Market Insider

Here's why the price of this metal is setting records and is likely to go even higher

Key Points
  • One metal is outshining the others this year, and it's because palladium is in high demand by the auto industry, which uses it for catalytic converters.
  • Globally, emissions standards are stricter, and auto makers are loading up on palladium, which is in tight supply.
  • Analysts are getting generally more bullish on metals, based on the potential for a trade deal and Chinese economic stimulus.
Barcroft Media | Getty Images

Palladium is outshining other metals due to tight supply and strong demand from the global auto industry, which needs increasing amounts of the metal to meet stricter emissions standards.

The metals market, in general, has gotten a boost of bullishness on hopes for a trade deal and expectations that China's economic stimulus is going to help the world economy.

Palladium hit a record in the spot market Wednesday, when it briefly crossed $1,500 per ounce. Palladium futures for March briefly touched $1,479 per ounce.

Futures Now: Palladium hits all-time high, here's how to trade

"It's commanding right now a 120 or so premium to gold, and it's also something like 1.8 times the price of platinum, so it does look very high. The problem is it's never been up here before. We're in new territory and it has a sort of sentiment, attracting a large investment element right now, which may have pushed the price away from equilibrium," said James Steel, precious metals analyst at HSBC. "This market has been strong for many quarters and it is operating under a production deficit."

Palladium futures are up 22 percent since the beginning of the year, double the move in copper and four times the move in gold. Gold futures were trading at about $1,350 per ounce Wednesday.

Citigroup analysts this week said they are bullish on metals, but particularly so for copper, palladium, iron ore and zinc. They expect 8 percent to 15 percent upside over the next three to six months.

"We see the 'macro' and 'micro' combining to drive outperformance in these markets, while broader commodities may rise albeit to a lesser degree on an anticipated improvement in macroeconomic sentiment. Major downside risks to our view are that Trump levies further new trade tariffs on China or a hard Brexit occurs," wrote the Citigroup analysts.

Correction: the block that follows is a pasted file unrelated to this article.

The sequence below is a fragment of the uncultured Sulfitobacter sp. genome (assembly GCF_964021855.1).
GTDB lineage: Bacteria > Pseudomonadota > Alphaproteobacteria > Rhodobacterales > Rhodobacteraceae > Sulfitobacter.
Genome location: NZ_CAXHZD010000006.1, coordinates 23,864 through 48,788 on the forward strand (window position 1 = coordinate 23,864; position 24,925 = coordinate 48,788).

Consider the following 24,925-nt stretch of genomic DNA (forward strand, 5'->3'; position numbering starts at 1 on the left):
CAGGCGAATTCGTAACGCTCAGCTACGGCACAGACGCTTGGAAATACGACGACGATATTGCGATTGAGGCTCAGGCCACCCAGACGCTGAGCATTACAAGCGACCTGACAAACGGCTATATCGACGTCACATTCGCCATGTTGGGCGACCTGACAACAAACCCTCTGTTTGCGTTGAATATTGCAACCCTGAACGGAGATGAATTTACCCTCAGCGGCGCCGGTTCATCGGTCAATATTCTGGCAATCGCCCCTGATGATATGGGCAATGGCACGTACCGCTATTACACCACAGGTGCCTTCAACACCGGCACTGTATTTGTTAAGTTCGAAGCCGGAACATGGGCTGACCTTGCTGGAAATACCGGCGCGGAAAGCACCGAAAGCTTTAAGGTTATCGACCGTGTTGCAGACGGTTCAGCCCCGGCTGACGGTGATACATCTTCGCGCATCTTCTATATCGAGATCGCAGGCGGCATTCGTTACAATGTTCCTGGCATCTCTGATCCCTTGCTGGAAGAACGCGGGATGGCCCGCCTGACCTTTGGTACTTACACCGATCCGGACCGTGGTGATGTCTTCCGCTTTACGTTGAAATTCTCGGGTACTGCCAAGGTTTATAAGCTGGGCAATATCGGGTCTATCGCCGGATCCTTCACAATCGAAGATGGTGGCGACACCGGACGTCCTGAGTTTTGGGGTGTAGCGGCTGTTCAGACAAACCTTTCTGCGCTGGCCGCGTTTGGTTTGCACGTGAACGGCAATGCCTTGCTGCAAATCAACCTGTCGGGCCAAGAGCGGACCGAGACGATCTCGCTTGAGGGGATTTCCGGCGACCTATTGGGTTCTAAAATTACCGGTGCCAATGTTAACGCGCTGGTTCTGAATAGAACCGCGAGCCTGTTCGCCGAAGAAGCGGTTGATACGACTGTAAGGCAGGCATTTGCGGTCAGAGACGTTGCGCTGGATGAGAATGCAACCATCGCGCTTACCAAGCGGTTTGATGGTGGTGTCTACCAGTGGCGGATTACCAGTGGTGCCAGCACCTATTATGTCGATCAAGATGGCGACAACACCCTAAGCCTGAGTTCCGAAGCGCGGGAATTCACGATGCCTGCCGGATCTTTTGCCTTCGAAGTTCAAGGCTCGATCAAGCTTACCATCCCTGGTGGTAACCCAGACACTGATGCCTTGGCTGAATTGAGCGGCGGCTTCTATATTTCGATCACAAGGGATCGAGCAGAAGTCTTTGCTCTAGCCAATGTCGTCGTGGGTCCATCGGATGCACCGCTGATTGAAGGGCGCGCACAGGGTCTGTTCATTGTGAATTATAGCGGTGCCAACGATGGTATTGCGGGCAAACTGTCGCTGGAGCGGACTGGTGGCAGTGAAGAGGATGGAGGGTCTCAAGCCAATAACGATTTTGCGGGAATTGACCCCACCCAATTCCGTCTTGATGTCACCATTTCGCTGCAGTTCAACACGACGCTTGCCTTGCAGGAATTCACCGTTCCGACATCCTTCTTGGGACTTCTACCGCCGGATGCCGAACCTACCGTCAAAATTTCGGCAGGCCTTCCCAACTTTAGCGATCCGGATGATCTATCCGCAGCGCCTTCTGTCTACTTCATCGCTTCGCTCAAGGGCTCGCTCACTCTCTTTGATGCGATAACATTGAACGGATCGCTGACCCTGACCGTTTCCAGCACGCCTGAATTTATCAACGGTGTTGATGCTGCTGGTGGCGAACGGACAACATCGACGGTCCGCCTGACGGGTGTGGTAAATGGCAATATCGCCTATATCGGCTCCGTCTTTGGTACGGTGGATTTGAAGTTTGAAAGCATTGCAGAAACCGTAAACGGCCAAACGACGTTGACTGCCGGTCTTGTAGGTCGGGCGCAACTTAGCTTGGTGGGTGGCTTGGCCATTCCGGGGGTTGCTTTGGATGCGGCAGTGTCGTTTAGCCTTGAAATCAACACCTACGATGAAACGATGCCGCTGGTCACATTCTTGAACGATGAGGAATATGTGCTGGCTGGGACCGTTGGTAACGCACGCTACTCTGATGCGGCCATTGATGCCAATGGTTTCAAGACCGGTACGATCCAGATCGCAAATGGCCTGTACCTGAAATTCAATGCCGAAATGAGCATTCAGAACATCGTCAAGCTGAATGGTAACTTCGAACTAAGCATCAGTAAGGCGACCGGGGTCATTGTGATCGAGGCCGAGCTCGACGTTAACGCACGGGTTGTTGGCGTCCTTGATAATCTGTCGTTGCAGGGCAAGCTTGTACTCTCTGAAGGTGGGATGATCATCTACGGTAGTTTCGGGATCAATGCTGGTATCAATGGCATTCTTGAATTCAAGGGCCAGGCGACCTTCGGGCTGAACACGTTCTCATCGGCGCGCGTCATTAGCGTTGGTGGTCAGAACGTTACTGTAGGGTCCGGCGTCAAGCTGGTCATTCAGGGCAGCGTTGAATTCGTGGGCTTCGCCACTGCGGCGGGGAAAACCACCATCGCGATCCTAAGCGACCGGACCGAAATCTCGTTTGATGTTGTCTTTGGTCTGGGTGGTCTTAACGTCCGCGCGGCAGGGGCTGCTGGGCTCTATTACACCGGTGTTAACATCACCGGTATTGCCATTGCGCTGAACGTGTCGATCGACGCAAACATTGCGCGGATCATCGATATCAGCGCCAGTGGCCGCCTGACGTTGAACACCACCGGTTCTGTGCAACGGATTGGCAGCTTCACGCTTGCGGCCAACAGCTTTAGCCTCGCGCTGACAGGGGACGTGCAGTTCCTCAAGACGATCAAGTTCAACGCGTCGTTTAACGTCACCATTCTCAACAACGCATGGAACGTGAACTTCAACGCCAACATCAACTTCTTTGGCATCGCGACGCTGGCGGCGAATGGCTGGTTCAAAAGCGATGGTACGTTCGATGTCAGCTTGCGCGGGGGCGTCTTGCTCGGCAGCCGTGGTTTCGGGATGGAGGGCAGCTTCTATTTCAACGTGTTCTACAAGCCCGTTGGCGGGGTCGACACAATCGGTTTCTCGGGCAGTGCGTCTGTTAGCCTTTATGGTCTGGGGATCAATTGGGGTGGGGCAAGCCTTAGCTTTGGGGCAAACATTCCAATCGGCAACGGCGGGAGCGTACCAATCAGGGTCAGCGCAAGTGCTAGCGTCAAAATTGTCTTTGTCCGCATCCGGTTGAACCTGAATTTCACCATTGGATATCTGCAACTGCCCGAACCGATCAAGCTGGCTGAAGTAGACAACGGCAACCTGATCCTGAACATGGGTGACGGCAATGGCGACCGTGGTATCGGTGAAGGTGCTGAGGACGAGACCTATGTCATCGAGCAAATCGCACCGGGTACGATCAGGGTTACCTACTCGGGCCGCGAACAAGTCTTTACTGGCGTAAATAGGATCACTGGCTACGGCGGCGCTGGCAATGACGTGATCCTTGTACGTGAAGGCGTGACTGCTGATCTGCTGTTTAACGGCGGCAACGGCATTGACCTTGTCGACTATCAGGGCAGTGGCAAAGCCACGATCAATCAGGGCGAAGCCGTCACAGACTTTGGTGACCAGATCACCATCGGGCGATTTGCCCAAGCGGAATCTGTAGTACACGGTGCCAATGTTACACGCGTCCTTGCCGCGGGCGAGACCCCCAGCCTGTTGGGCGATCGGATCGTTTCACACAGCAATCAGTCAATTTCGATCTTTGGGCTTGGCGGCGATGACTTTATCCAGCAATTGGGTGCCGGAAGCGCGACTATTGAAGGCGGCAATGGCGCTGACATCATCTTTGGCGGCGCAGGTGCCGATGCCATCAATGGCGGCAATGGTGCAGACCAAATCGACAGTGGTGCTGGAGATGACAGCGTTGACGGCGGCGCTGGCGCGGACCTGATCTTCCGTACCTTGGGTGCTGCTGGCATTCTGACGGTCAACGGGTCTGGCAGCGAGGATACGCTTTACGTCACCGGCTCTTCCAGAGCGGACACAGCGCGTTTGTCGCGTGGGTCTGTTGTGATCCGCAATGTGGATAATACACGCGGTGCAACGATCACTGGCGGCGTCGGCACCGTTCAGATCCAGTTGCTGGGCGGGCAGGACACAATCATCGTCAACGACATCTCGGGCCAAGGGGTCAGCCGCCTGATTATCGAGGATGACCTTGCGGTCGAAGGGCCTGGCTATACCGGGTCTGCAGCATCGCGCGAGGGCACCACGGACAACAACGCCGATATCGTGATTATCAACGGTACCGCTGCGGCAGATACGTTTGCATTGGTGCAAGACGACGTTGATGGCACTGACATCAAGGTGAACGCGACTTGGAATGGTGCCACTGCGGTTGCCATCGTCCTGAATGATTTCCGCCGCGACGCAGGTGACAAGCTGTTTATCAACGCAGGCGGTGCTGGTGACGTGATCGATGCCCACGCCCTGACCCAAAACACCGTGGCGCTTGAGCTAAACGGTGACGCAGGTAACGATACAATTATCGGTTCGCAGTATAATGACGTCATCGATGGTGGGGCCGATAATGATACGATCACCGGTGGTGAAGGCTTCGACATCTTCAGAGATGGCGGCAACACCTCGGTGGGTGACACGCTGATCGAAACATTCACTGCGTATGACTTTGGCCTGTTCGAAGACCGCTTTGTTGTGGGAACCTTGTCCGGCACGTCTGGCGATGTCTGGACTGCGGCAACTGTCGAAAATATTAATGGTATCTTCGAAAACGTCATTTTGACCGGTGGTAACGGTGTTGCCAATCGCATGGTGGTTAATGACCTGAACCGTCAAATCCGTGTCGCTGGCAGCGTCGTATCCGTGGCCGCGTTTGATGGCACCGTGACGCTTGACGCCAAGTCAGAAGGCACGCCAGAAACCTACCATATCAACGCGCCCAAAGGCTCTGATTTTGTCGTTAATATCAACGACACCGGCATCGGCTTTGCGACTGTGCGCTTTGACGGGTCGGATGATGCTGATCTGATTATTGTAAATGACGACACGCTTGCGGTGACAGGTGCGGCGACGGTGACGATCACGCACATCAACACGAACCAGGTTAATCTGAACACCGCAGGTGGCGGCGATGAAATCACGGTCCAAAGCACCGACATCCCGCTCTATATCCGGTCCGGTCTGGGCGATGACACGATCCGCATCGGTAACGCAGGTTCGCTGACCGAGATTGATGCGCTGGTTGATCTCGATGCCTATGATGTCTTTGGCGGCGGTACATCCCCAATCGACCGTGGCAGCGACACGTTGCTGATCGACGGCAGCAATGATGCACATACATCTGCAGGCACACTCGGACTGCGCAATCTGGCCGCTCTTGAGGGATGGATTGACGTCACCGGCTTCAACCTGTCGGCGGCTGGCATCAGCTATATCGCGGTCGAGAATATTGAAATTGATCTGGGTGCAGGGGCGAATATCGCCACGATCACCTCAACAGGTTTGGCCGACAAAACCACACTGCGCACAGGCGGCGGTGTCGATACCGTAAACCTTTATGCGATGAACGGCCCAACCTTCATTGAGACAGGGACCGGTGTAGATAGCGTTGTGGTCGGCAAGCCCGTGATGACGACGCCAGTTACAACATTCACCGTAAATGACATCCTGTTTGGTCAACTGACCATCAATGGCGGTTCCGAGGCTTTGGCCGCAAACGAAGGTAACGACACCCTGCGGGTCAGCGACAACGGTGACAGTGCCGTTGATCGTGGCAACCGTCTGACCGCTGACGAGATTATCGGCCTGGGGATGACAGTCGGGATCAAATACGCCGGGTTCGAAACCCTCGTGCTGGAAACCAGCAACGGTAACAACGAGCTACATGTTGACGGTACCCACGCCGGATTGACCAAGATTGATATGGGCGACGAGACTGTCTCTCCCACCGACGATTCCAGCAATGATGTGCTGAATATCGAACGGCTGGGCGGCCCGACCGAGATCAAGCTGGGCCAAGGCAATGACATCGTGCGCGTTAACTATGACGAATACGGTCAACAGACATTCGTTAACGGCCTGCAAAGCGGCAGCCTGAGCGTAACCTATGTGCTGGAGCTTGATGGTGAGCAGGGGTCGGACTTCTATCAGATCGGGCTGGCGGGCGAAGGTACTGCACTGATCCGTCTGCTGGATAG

Palladium is used in catalytic converters, which are a part of auto exhaust systems. Standard Chartered analyst Suki Cooper said world wide auto makers are seeing stricter emissions standards, increasing the demand for the exhaust control devices and therefore, the precious metal. In 2018, 8.7 million ounces of palladium out of a 10 million ounce market went to the auto industry, she said.

"We would expect to see some correction, some profit-taking along the way," said Cooper. But with palladium producers unable to add capacity for several years, the market will be tight and the trend for prices is higher.

"We are forecasting partial deficits for the next couple of years," she said. "There is limited supply growth. The demand side is still robust even though we've been seeing slowing auto sales in China and the U.S. It's the environmental regulations that had a much larger impact on overall demand."

There currently is no real, easy replacement for the palladium, 75 percent of which is mined in Russia and South Africa. Cooper said even though car sales are slowing, emissions laws are getting stricter all over the world. Drivers have also been moving away from diesel fuel to gasoline cars, which require more palladium. Electric vehicles do not use palladium but hybrids do, analysts said.

Steel said it's conceivable platinum could take the place of some palladium. "It would take several years. The two metals are in the same group,...but the two do act differently at different temperatures," he said.

Cooper said average palladium loadings have risen globally, even as auto sales have dipped, often a sign of weaker demand for palladium. " From an auto manufacturing standpoint, they need to meet the standards. First and foremost they need their cars to be compliant. Then they look for cost savings." she said.

Analysts say the market was helped by the fact that ETFs that held the metal were liquidated by investors who made large profits over the years. "Part of the tightness was alleviated in 2018 because there was all of these ETF outflows and some producers released stocks," she said. One of those ETFs is Aberdeen Standard Physical Palladium Shares ETF PALL.

But ETFs now hold just 700,000 ounces after releasing more than 2 million ounces over the past several years, she said. "You could see more ETF redemptions," she added.